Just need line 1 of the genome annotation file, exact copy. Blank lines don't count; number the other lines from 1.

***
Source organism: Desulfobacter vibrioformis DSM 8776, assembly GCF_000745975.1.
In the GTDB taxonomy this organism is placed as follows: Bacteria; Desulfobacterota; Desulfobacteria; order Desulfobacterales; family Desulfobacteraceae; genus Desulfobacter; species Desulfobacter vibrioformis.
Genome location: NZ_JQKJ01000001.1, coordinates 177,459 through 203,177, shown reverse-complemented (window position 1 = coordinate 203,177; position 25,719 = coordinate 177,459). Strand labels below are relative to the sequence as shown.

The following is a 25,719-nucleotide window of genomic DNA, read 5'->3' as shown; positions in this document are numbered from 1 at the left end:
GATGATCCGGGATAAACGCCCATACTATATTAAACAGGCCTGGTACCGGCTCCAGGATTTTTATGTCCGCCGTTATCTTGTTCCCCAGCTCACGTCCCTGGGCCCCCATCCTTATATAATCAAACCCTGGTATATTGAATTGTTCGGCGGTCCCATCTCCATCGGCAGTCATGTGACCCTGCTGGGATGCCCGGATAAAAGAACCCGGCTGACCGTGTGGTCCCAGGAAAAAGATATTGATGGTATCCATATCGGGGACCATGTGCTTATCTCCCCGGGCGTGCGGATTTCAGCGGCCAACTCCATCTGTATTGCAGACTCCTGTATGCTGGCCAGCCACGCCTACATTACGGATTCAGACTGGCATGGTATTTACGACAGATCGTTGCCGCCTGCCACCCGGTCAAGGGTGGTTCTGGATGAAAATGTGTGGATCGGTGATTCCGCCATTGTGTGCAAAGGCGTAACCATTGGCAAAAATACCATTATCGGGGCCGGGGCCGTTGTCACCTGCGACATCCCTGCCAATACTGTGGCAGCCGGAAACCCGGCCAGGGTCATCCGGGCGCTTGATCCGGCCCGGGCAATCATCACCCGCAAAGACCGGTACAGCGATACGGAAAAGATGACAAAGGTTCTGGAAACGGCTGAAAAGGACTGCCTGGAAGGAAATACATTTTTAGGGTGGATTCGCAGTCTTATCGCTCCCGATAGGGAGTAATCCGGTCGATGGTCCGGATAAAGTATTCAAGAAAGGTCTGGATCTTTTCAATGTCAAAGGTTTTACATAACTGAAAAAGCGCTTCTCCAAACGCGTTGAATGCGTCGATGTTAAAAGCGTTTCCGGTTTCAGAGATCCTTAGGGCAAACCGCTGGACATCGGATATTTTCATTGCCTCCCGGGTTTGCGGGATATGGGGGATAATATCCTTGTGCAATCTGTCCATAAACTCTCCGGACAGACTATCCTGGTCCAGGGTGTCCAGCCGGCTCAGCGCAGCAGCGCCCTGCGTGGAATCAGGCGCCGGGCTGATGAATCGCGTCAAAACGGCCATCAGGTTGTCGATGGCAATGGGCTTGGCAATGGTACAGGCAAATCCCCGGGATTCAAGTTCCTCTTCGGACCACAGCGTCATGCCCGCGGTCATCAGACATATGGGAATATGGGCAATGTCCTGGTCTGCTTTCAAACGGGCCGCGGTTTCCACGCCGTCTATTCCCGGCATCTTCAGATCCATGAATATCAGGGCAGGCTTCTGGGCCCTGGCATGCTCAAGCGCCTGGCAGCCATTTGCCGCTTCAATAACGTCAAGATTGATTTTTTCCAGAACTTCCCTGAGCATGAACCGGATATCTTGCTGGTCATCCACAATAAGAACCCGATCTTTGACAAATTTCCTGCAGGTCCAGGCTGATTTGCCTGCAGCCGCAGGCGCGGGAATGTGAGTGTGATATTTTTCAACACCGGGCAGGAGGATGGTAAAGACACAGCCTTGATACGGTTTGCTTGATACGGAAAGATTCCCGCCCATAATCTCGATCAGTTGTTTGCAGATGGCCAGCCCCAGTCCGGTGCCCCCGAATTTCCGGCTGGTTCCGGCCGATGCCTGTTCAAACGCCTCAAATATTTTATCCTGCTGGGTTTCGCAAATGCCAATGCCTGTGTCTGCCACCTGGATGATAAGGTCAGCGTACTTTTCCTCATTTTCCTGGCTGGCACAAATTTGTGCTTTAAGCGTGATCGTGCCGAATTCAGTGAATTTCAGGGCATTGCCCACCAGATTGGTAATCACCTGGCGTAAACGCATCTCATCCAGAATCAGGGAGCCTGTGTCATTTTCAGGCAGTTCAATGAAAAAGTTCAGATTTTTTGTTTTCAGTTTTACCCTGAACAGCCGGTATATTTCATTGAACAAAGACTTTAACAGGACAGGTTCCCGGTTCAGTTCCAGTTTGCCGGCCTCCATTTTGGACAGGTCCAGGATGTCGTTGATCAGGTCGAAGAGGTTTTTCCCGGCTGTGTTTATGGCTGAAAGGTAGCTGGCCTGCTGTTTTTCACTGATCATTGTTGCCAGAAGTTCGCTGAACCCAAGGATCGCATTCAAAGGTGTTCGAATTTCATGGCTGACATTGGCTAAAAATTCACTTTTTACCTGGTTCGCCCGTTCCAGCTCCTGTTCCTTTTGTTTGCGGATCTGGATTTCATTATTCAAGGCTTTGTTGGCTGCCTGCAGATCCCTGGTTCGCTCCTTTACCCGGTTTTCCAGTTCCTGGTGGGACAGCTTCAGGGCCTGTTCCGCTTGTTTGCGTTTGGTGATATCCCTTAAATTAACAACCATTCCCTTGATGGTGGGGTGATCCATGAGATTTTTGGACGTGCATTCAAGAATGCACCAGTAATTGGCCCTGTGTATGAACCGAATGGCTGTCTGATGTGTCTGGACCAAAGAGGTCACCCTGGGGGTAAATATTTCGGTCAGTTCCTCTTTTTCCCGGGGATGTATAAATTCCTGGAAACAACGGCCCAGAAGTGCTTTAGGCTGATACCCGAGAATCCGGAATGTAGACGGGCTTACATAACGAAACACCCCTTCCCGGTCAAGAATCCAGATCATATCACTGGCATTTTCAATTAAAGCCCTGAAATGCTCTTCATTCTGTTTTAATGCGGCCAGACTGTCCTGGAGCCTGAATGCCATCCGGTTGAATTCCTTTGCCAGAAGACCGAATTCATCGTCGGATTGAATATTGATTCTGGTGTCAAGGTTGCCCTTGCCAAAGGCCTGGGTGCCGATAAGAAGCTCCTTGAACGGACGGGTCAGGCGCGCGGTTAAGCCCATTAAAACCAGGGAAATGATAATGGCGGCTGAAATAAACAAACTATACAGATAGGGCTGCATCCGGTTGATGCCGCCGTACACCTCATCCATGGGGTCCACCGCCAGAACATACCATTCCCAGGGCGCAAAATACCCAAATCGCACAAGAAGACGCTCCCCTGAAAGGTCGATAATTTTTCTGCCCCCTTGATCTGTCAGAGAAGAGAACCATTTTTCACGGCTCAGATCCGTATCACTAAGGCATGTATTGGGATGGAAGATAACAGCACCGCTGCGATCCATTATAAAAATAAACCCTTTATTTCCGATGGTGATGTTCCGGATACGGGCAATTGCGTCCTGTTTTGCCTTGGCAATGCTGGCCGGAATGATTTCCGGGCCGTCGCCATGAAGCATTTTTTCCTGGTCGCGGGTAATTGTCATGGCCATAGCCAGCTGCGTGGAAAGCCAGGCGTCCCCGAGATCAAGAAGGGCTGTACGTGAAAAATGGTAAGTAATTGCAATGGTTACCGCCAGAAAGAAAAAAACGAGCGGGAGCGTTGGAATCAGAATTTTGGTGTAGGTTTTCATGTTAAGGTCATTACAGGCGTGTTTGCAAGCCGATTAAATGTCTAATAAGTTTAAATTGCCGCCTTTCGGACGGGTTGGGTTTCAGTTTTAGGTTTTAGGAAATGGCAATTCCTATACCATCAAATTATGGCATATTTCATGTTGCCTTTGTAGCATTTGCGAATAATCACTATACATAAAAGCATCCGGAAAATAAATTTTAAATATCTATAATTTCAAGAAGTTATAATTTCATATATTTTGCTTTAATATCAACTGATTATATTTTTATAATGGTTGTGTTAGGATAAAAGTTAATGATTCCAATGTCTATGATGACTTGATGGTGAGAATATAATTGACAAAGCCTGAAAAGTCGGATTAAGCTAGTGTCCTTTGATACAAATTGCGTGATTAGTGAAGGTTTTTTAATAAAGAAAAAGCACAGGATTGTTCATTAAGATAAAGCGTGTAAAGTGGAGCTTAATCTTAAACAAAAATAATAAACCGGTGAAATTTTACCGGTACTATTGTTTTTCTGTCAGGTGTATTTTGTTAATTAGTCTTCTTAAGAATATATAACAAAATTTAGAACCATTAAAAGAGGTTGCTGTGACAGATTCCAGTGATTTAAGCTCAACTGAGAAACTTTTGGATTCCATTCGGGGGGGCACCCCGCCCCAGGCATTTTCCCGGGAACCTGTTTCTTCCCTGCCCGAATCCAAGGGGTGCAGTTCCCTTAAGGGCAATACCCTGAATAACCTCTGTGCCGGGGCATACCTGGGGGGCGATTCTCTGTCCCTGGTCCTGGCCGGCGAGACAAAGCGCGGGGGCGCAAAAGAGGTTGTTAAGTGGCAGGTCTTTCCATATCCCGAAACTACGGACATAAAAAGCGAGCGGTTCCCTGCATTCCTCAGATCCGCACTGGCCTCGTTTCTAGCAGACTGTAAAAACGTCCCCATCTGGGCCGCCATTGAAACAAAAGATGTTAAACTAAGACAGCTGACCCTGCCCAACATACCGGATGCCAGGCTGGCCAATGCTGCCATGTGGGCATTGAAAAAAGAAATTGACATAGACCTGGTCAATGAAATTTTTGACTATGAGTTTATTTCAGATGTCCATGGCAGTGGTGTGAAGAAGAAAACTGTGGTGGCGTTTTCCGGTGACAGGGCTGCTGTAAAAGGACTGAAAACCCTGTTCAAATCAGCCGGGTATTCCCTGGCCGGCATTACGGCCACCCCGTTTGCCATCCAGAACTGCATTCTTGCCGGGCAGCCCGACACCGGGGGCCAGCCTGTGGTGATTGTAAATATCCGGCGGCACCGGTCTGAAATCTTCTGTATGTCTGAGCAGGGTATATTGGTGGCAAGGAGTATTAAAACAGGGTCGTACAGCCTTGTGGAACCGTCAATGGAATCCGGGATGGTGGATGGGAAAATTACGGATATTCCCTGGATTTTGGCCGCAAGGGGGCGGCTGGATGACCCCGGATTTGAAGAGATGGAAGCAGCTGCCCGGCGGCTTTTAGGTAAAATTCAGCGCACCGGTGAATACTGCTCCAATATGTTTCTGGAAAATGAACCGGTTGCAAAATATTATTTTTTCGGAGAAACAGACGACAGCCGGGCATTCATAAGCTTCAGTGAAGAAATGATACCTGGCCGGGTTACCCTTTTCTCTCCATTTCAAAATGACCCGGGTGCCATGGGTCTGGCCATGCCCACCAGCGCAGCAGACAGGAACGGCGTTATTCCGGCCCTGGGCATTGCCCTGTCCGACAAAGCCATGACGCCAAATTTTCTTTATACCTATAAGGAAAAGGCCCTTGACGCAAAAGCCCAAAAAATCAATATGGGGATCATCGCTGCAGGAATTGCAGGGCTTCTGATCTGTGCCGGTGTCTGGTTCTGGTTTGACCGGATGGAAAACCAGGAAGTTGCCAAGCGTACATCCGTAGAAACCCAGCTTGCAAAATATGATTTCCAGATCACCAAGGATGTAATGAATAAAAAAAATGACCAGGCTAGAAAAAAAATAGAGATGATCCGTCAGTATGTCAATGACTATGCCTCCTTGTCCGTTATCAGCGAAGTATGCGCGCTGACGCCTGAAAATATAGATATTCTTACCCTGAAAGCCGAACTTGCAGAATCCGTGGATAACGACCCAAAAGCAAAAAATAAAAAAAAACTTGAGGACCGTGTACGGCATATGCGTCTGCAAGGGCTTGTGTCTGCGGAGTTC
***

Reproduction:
Source organism: Desulfobacter vibrioformis DSM 8776, assembly GCF_000745975.1.